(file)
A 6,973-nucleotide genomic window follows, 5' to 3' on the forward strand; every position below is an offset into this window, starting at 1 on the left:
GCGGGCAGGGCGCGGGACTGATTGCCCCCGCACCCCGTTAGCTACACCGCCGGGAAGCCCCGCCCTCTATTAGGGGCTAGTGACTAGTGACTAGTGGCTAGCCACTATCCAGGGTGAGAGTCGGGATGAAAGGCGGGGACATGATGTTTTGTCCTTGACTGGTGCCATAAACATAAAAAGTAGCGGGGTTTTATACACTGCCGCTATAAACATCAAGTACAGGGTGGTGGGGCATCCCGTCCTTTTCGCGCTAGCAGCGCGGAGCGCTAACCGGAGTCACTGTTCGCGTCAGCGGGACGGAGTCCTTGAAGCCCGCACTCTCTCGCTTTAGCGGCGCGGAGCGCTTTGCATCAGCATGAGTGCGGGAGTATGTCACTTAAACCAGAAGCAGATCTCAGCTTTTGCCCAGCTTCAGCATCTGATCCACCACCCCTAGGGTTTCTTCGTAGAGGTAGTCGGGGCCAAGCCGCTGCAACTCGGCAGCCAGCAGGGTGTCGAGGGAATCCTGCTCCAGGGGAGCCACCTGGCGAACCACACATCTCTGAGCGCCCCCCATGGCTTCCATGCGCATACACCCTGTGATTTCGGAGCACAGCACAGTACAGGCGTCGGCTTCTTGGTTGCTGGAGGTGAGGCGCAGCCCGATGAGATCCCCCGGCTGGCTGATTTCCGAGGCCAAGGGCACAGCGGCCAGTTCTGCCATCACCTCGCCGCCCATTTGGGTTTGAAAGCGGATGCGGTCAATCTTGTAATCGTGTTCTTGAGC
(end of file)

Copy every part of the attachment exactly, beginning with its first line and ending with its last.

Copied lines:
A 6,973-nucleotide genomic window follows, 5' to 3' on the forward strand; every position below is an offset into this window, starting at 1 on the left:
GCGGGCAGGGCGCGGGACTGATTGCCCCCGCACCCCGTTAGCTACACCGCCGGGAAGCCCCGCCCTCTATTAGGGGCTAGTGACTAGTGACTAGTGGCTAGCCACTATCCAGGGTGAGAGTCGGGATGAAAGGCGGGGACATGATGTTTTGTCCTTGACTGGTGCCATAAACATAAAAAGTAGCGGGGTTTTATACACTGCCGCTATAAACATCAAGTACAGGGTGGTGGGGCATCCCGTCCTTTTCGCGCTAGCAGCGCGGAGCGCTAACCGGAGTCACTGTTCGCGTCAGCGGGACGGAGTCCTTGAAGCCCGCACTCTCTCGCTTTAGCGGCGCGGAGCGCTTTGCATCAGCATGAGTGCGGGAGTATGTCACTTAAACCAGAAGCAGATCTCAGCTTTTGCCCAGCTTCAGCATCTGATCCACCACCCCTAGGGTTTCTTCGTAGAGGTAGTCGGGGCCAAGCCGCTGCAACTCGGCAGCCAGCAGGGTGTCGAGGGAATCCTGCTCCAGGGGAGCCACCTGGCGAACCACACATCTCTGAGCGCCCCCCATGGCTTCCATGCGCATACACCCTGTGATTTCGGAGCACAGCACAGTACAGGCGTCGGCTTCTTGGTTGCTGGAGGTGAGGCGCAGCCCGATGAGATCCCCCGGCTGGCTGATTTCCGAGGCCAAGGGCACAGCGGCCAGTTCTGCCATCACCTCGCCGCCCATTTGGGTTTGAAAGCGGATGCGGTCAATCTTGTAATCGTGTTCTTGAGC